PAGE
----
I personally love strength training, so I do about 30-40 minutes of weight lifting after cardio. I used to separate my cardio/strength days but now I combine the two, every day. No excuses. I’ve learned the trick is to continually shock the body so it never fully adapts to what you are doing. I had noticed that I was getting sore from running 4-5x a week so I began stair sprinting and jumping rope on my non-run days and that shit will keep you lean. Since I work a full-time job finding an hour to work out can sometimes be difficult so I also integrate Tabata style high intensity circuit training which helps you achieve in 20 minutes which would normally take you much longer to accomplish. For strength/cardio integration I get lots of new ideas from bodyrock which I cannot recommend strongly enough! I’ve felt completely different these past few months and am so grateful that I finally learned how to run.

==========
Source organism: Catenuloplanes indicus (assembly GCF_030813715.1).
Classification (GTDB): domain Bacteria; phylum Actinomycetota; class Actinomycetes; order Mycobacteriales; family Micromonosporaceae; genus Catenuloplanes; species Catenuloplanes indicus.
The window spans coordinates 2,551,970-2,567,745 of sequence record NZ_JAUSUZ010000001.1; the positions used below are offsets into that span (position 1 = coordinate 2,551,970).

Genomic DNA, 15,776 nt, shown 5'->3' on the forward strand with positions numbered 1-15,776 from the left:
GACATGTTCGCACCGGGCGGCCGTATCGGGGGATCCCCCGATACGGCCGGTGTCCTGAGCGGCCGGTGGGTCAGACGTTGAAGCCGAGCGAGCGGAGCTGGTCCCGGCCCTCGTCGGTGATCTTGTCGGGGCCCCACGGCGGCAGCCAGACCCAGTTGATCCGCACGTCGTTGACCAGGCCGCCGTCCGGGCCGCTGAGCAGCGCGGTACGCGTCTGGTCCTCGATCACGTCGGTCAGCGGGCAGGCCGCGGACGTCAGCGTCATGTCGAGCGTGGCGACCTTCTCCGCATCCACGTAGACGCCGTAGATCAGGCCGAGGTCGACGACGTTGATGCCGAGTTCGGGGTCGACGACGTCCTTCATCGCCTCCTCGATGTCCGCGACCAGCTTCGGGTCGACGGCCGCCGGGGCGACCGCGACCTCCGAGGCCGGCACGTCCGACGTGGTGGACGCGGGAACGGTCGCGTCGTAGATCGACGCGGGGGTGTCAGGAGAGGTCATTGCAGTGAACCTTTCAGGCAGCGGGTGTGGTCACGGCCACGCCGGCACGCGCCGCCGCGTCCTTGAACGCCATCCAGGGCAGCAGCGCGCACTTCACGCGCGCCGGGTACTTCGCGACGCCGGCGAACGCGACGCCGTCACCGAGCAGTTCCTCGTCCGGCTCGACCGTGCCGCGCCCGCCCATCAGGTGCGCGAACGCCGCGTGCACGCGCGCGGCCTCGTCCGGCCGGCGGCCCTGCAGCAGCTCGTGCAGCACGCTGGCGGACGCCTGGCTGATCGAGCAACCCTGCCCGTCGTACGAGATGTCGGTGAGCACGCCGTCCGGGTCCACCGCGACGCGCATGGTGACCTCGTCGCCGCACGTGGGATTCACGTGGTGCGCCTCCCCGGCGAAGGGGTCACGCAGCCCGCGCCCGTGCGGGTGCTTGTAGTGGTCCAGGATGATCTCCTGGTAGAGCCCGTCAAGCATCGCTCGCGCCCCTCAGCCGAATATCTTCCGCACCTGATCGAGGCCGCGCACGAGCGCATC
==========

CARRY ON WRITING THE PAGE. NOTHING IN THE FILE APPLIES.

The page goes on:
My favorite form of exercise is boxing, aka ‘boxercise’, the activity where you bounce around and beat up practice pads (not people). Boxing significantly lowers my stress levels. I find that it’s a highly effective outlet for feelings and frustrations that I’m naturally inclined to deny or bottle up. Also! boxing works out a large number of muscles, including ones I didn’t know I had, and feeling them grow stronger week by week makes me feel healthy and productive. I cannot say that about too many other activities i participate in.
I’ve been exercising at the gym (and sometimes outside) regularly for like 12 years, since my senior year of high school. Before that I was scrawny/weak/unflexible and after about a year of working out all that changed, which was empowering — I could carry my own boxes! I could touch my toes!
For my first year of exercise I’d run for 30-40 minutes 4-5 days a week and strength train 2-3 times a week for about 20 minutes. I got a bit obsessive at first but dialed that back within a few years.
My second year of college, I was diagnosed with fibromyalgia. So basically if I don’t go to the gym, in addition to feeling shitty and like I’m not in touch with my body, I get a lot of achiness in my joints.